Date: Thu, 4 Jan 1996 15:41:32 -0500
From: Allan Metcalf AAllan[AT SYMBOL GOES HERE]AOL.COM
Subject: WOTY press release
For media inquiries I'm using the following press release. You may find it of
interest because it lists all our WOTY choices since the game began in 1990.
(Suggestions for improvement will be welcome.) - Allan Metcalf
'WEB' AND 'NEWT' CHOSEN
AS WORDS OF THE YEAR 1995
In a tie vote at the American Dialect Society's annual meeting Dec. 29, both
"World Wide Web" and "newt" were chosen as Words of the Year 1995.
"World Wide Web," also known as "the Web," "WWW," "W3," refers to the newly
prominent resource on the Internet. "It seems to us to be clearly the most
important of these items and the one that will have the greatest future
impact on both language and society," stated John and Adele Algeo, conductors
of "Among the New Words" in the American Dialect Society quarterly journal
American Speech, when they placed "World Wide Web" in nomination.
"Newt," meaning to make aggressive changes as a newcomer, but also found in
combinations like "Newt World Order" and "Newtspeak," reflects the new
prominence of Newt Gingrich, speaker of the U.S. House of Representatives.
"Newt" was nominated by David Barnhart, editor of the new-words quarterly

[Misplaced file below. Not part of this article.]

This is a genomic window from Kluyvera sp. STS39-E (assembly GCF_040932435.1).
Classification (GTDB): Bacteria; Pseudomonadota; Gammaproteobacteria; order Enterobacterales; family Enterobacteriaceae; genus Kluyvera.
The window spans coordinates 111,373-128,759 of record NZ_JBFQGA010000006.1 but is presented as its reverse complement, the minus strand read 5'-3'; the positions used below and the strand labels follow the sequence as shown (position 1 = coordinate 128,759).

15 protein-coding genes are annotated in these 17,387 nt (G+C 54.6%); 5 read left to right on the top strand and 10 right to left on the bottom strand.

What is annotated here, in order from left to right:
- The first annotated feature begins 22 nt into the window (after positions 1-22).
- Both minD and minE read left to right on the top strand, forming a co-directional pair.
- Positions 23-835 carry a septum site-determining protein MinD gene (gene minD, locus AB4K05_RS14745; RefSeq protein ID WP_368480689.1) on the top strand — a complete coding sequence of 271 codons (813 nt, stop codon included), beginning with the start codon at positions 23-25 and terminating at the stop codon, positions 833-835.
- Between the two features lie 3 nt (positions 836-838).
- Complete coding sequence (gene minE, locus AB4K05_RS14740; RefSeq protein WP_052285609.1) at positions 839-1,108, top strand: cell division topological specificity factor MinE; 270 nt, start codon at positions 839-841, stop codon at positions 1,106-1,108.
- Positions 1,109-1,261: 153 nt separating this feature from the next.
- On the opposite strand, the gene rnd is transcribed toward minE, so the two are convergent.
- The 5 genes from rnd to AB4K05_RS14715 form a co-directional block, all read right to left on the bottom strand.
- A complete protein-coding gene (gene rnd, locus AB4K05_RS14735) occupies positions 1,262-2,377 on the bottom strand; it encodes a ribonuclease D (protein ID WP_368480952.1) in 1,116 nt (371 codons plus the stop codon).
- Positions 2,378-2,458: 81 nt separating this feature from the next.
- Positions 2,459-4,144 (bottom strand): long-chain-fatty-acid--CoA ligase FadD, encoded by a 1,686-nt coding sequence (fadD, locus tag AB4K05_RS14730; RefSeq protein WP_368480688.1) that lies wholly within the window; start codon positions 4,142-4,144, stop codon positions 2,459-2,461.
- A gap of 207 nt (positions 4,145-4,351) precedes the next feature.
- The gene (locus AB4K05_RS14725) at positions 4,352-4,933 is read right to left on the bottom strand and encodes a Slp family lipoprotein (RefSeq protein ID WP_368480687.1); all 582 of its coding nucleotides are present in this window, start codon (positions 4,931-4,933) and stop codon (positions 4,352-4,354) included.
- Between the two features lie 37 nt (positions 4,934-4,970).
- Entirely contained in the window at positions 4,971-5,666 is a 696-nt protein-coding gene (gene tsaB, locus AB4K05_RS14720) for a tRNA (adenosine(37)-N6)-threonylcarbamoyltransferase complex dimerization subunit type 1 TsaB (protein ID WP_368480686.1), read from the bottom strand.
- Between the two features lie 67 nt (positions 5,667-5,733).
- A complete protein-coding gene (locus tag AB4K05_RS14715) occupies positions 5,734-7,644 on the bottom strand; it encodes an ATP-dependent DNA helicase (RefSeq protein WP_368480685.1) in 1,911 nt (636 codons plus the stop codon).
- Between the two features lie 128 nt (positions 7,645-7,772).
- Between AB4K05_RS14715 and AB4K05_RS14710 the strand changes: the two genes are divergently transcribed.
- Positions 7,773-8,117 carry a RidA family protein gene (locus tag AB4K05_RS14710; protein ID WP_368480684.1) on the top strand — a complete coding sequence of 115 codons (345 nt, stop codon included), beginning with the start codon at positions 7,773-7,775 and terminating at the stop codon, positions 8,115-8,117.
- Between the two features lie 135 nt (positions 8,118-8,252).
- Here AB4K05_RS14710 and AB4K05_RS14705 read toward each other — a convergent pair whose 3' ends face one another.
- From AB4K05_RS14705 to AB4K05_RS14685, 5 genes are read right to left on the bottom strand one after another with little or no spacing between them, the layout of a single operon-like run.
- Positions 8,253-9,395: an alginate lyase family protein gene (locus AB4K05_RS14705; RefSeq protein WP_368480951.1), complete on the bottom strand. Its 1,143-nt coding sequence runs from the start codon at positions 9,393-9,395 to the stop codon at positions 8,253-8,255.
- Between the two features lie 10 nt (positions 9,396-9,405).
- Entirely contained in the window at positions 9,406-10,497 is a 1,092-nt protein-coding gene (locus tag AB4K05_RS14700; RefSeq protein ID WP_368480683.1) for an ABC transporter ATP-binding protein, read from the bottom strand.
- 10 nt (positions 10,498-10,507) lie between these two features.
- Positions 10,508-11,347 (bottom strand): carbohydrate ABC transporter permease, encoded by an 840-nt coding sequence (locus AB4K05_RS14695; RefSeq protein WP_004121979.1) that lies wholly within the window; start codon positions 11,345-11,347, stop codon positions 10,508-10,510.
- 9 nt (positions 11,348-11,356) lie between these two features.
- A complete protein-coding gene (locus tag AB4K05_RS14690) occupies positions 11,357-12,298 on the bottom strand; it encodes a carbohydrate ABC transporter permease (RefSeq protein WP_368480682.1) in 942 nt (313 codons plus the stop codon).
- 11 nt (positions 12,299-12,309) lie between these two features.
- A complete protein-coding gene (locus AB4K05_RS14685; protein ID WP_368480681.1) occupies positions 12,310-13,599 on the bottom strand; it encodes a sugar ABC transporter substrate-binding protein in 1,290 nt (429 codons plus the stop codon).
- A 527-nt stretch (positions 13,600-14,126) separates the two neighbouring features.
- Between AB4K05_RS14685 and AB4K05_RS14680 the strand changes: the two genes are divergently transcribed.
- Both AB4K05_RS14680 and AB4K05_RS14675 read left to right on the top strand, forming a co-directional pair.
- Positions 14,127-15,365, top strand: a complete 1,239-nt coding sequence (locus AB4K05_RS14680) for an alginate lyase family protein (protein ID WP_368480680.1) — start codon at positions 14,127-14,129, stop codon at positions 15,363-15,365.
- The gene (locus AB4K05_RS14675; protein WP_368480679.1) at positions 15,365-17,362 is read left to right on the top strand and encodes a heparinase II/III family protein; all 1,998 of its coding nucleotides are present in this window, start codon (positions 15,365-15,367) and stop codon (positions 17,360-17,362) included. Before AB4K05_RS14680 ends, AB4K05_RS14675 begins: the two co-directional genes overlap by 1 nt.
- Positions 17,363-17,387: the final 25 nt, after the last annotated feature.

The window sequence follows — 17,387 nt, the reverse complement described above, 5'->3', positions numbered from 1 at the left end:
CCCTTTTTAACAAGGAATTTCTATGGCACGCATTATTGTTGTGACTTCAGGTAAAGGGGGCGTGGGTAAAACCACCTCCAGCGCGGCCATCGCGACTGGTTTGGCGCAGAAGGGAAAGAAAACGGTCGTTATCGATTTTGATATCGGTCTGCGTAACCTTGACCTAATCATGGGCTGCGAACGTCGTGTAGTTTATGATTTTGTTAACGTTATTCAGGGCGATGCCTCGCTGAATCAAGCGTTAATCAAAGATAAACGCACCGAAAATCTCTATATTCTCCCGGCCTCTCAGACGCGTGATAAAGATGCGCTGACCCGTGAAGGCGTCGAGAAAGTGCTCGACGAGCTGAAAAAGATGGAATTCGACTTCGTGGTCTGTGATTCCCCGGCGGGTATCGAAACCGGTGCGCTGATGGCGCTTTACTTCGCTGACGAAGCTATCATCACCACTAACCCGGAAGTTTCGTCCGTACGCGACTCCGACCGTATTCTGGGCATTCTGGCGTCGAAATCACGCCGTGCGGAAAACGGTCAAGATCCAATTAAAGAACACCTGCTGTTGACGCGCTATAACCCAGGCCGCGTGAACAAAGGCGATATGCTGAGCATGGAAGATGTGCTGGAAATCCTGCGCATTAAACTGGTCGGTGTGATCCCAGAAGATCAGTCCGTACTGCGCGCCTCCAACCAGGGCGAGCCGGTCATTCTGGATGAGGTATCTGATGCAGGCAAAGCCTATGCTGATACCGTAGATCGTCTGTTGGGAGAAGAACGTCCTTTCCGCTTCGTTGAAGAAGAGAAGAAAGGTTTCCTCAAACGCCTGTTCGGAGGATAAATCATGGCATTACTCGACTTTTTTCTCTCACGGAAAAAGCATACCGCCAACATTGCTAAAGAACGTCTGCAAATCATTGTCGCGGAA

Barnhart Dictionary Companion.
Preceding the final vote on New Word of the Year, members and friends of the
American Dialect Society, meeting at the Summerfield Suites in downtown
Chicago, also chose these winners in six particular categories:
1. Most Useful: "E.Q." (for "Emotional Quotient"), the ability to manage
one's emotions, seen as a factor in achievement.
2. Most Unnecessary: "Vanna White shrimp," large shrimp for the restaurant
3. Most Likely to Succeed: "World Wide Web" and its variants.
4. Most Original: "postal" or "go postal," to act irrationally, often
violently, from stress at work.
5. Most Outrageous: "starter marriage," a first marriage not expected to be
the last, akin to "starter home."
6. Most Euphemistic: "patriot," an old term used in the new sense of one who
believes in using force of arms if necessary to defend individual rights
against the government.
The American Dialect Society is the professional group for scholars who study
the English language in North America. Unlike other compilers of annual
lists, the Society neither condemns nor praises the words it chooses.
Members simply seek to identify words that express the distinctive
preoccupations of the preceding year. The chosen words or phrases do not
have to be brand new, but they have to be newly prominent or distinctive.
Discussion is far from solemn, because the words often reflect fads and
foibles of the past year.
This year's categories and nominees were determined by American Dialect
Society members and friends in an open meeting of the New Words Committee the
day before the final vote.
This is the sixth time the Society has voted on new words of the year.
1994 Word of the Year (tie): cyber, pertaining to computers and electronic
communication, and morph, to change form. Most Useful: gingrich, to deal
with government agencies, policies, and people in the manner of U.S. House